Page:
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Howzat: a brief and fashionable history of cricket

With the ICC Men’s T20 World Cup and The Hundred on the horizon, Thomas Pink explores the sartorial legacy and origins of the Gentleman’s Game.

It’s hard to imagine a more quintessentially British pastime than cricket. After all, in what other sport do the players literally stop half-way for a spot of tea and cake?

Britain may be the birthplace of cricket and permeate its DNA, but, these days, it’s far more popular in countries like India, Pakistan, Sri Lanka and Australia. In fact, in a ranking by of cricket’s popularity by country, Britain was squeezed out of the top 10 by New Zealand. America, meanwhile, took the 28th spot but in an unprecedented move, the States will host 16 contests of the 2024 ICC Men’s T20 World Cup in Lauderhill, Dallas and New York, including a blockbuster clash between India and Pakistan in New York on 9 June.

However, for centuries, summer in Britain has been cricket season and with the return of the aforementioned T20 this June and – later in the summer – young offshoot The Hundred (23 July-18 August), there is clearly still a place in the nation’s heart for the Gentleman’s Game. As 20th-century poet Edmund Blunden once mused, ‘Cricket for us was more than play, it was a worship in the summer sun.’

That being said, the esoteric rules of cricket coupled with the rather stiff- necked etiquette of the Pavilion at Lord’s give cricket a whiff of elitism. But this simply isn’t the case. Cricket can technically be played with limited resources in any large enough space. “Gully cricket” is a common sight in the Indian subcontinent, with “backyard” and “beach cricket” being played by people of all ages and backgrounds with equally loose rules in Australia and the Caribbean.

Indeed, like many sports, cricket has humble, albeit often contested, origins. It allegedly dates back to the 13th century, when country boys would play a game that involved throwing a ball at a sheep’s pen – the crossbar being called a “bail” and the gate itself a “wicket”. The first official recordings of the game come from the late 16th century and, in 1788 – a year after its formation as a gentlemen’s club – the MCC (Marylebone Cricket Club) established the Laws of Cricket, and is still regarded as the custodian of the laws to this day. In 1814, the MCC moved to Lord’s cricket ground in St John’s Wood, London, which is still recognised worldwide as the ‘home of cricket’.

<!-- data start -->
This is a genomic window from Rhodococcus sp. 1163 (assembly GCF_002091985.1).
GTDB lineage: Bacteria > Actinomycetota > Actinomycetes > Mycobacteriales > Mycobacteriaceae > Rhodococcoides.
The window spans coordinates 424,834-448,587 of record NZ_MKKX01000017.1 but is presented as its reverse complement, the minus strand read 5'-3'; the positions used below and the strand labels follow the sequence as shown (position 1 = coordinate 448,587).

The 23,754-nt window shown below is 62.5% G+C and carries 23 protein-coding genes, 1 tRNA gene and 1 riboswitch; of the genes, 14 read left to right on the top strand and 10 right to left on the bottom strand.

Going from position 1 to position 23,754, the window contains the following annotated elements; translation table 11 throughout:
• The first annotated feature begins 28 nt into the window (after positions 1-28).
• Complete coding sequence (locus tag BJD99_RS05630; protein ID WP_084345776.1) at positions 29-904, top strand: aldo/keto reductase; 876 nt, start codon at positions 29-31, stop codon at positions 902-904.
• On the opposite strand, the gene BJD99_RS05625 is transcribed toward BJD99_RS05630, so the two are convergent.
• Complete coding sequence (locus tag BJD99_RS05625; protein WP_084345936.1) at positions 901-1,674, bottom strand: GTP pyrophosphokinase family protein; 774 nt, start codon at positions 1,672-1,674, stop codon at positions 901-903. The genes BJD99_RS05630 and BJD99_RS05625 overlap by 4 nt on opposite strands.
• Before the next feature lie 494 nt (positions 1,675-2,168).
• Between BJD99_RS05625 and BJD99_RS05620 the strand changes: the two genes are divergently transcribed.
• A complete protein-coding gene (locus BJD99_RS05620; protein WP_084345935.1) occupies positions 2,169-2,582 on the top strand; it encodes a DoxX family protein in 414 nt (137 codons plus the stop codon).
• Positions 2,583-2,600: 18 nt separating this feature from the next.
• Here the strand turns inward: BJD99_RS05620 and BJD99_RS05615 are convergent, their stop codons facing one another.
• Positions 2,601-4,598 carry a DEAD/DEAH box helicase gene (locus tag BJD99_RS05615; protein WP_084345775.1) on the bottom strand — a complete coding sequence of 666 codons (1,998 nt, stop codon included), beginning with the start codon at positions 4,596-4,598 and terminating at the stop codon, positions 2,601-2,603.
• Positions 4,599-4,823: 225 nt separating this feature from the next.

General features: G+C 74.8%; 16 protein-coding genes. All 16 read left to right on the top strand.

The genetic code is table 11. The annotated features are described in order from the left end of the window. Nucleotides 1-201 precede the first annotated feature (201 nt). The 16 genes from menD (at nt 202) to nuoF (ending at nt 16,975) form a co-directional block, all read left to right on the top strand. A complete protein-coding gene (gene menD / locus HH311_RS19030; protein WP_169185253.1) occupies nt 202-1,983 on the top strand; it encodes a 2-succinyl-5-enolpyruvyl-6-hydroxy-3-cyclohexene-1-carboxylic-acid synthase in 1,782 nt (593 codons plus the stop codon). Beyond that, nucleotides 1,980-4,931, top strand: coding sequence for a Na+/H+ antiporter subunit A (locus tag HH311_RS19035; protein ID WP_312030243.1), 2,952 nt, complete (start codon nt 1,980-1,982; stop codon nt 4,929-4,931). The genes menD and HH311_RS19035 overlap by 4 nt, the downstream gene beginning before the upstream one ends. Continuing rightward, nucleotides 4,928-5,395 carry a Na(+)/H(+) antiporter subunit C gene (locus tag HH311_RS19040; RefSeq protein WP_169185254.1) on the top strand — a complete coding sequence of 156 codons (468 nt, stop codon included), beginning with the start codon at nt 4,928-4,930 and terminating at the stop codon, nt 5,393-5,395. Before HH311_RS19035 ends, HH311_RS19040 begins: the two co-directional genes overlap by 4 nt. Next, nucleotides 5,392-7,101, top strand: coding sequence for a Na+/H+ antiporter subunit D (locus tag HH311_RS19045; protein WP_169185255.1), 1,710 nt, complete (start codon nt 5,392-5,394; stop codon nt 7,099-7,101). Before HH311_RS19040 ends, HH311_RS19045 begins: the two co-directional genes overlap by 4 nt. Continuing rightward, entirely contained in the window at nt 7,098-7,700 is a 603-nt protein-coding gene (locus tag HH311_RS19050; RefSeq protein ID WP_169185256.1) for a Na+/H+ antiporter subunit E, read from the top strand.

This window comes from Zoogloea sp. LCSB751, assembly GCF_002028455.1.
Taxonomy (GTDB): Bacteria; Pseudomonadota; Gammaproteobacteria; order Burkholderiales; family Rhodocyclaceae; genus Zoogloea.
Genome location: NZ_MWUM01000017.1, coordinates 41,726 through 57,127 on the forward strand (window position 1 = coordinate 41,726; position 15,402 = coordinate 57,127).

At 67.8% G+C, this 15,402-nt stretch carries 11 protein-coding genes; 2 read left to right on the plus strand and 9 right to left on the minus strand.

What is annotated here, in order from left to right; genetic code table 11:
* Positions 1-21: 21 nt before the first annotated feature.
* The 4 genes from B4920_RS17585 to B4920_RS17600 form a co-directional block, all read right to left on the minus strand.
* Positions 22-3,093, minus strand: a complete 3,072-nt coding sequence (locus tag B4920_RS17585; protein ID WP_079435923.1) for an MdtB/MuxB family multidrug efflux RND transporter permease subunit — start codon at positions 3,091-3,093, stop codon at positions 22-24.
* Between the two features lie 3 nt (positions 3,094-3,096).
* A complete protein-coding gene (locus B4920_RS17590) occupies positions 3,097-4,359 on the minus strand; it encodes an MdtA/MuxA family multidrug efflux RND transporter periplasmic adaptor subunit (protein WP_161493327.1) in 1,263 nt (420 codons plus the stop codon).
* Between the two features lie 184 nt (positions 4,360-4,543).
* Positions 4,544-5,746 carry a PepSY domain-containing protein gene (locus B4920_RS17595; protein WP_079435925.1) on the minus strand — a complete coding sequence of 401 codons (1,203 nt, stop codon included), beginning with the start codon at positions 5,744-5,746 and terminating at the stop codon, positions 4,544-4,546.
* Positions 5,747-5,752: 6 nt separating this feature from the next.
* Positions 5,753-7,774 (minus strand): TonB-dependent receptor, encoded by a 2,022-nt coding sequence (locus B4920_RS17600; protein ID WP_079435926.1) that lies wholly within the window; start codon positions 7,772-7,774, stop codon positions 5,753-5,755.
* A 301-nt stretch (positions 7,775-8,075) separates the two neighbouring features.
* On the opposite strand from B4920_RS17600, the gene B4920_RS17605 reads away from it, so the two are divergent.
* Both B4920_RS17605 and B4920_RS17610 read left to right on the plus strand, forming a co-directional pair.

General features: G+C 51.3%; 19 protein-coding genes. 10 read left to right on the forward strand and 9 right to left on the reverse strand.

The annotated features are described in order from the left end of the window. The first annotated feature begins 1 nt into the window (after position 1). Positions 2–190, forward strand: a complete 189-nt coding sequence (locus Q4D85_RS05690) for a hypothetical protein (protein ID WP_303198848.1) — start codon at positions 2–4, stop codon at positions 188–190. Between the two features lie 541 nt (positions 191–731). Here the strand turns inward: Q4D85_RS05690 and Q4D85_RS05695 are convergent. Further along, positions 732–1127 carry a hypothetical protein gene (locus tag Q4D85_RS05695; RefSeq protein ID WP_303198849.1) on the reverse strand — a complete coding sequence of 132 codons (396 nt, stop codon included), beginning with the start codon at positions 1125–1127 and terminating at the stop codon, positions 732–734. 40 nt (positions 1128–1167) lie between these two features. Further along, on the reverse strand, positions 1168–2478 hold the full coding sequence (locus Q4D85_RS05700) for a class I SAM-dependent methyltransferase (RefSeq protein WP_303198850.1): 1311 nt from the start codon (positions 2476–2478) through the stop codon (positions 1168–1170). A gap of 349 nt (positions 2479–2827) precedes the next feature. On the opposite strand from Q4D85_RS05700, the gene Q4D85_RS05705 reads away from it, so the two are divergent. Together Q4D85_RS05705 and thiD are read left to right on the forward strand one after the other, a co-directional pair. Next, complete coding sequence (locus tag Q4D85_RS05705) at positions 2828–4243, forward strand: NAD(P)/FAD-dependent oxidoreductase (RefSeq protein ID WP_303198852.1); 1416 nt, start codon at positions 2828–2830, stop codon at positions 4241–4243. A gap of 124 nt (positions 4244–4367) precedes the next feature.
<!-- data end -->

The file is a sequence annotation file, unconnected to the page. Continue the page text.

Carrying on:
The instantly recognisable cricket whites have an equally fascinating story and evolution. From the early to mid-18th century, cricketers tended to wear a foppish ensemble of frilled shirts, nankeen breeches, silk stockings and buckled shoes. Frilled shirts eventually gave way to high collared shirts paired with braces and bow ties (later ties), finished with a highly impractical top hat. In the mid-1800s these were replaced with the more recognisable striped caps, which were teamed with colourful shirts that featured patterns of stripes and spots. The earliest uniforms of the MCC were bright blue blazers, with the institution’s signature red and yellow stripes – nicknamed “egg and bacon” – appearing in the Victorian era.

Cricket whites, also known as “flannels”, became customary in the 1800s, around the time when cricket was established as the national sport. White clothing was readily available at the time, and playing in white is functional in the summer (even in England) as it reflects the heat. White also acts as a stark contrast to the bright red ball. However, cricket fans will know that vibrant kits are far more commonplace in today’s leagues. In fact, First Class and Test Cricket are the only professional fixtures that still play in traditional whites. Since the 1980s, one-day international games have been played in colourful jerseys and the T20 leagues wear similarly vibrant kits.

As for spectators outside of the VIP areas, the mood is surprisingly relaxed. A cricket match tends to be an all-day event, so comfortable and practical clothing, with a sensible hat and lots of factor 50, is a no- brainer. The aforementioned Pavilion at Lord’s upholds the strictest dress code, where men are required to wear a jacket or blazer and collared shirt with a tie or cravat, and only members are permitted to wear the official “egg and bacon” club stripe. If you’re lucky enough to be invited to the Pavilion this summer, invest in Thomas Pink’s Pale Blue & White Classic Fit Formal Double Cuff Prince of Wales Check Shirt or a Pale Pink Slim Fit Formal Plain Poplin Shirt. Both would look rather fetching with our Navy Blue Four Dot Floral Motif Silk Tie or the Navy Blue & Orange Petersham Striped Silk Tie, which gives the air of the prestigious club’s signature stripes.

Of course, if you’re planning to go to any of the T20 games this year then you will have the unenviable task of travelling to the Caribbean or the United States, where all 41 fixtures are being held. Maybe leave the tie at home and pack a trusty linen or linen-cotton blend shirt (try our new Sky Blue Smart Casual Grandad Collar Cotton Linen Slub Shirt) and a bucket hat.

If you’re staying in the UK this summer, the good news is that you can get your county cricket fix at the upcoming T20 Blast (30 May-14 September) at venues across the country, and The Hundred returns in late July. This fast-paced competition was originally introduced in 2021, although the idea for a simple 100-ball format was floated around in 2017. The Hundred aims to attract a completely new audience of all ages and backgrounds to the game, with a mix of high-octane action and live entertainment. The dazzling pyrotechnics and performances may have some cricket purists choking on their cucumber sandwiches, but the egalitarian concept of The Hundred brings the game back to its humble origins, where etiquette and attire weren’t nearly as important as having a jolly good time.